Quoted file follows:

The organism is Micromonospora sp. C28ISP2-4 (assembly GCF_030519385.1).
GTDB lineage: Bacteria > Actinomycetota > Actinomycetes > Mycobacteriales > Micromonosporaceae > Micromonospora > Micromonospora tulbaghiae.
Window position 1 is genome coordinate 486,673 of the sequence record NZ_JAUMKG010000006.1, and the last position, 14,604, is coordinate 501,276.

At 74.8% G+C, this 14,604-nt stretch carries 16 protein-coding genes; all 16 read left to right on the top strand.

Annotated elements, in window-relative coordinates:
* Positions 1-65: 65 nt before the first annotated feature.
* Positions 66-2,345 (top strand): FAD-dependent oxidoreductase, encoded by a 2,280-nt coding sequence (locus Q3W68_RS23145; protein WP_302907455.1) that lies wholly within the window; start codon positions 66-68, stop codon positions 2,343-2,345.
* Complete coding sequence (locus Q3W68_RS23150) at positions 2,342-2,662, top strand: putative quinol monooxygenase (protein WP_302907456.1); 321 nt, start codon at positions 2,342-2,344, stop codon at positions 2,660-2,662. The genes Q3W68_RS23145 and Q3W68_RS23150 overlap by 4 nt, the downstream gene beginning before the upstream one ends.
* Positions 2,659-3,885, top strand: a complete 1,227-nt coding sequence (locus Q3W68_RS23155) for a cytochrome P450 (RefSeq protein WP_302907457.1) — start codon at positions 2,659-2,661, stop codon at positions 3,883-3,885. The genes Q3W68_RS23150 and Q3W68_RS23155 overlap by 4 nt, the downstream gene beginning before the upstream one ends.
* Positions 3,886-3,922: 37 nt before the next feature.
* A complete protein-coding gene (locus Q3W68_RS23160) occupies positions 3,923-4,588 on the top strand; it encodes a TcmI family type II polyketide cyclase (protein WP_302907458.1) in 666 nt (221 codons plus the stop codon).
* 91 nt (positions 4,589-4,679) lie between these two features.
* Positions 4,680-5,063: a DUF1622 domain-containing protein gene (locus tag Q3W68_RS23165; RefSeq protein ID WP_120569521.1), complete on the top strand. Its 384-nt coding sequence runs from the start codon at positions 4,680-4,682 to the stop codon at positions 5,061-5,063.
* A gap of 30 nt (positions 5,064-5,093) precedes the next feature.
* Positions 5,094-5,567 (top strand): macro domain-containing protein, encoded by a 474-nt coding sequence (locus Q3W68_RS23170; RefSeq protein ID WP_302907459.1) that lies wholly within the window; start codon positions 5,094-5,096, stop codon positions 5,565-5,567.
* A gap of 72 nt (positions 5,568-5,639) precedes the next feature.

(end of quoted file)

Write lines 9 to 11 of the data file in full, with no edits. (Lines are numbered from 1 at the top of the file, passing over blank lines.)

* Positions 2,659-3,885, top strand: a complete 1,227-nt coding sequence (locus Q3W68_RS23155) for a cytochrome P450 (RefSeq protein WP_302907457.1) — start codon at positions 2,659-2,661, stop codon at positions 3,883-3,885. The genes Q3W68_RS23150 and Q3W68_RS23155 overlap by 4 nt, the downstream gene beginning before the upstream one ends.
* Positions 3,886-3,922: 37 nt before the next feature.
* A complete protein-coding gene (locus Q3W68_RS23160) occupies positions 3,923-4,588 on the top strand; it encodes a TcmI family type II polyketide cyclase (protein WP_302907458.1) in 666 nt (221 codons plus the stop codon).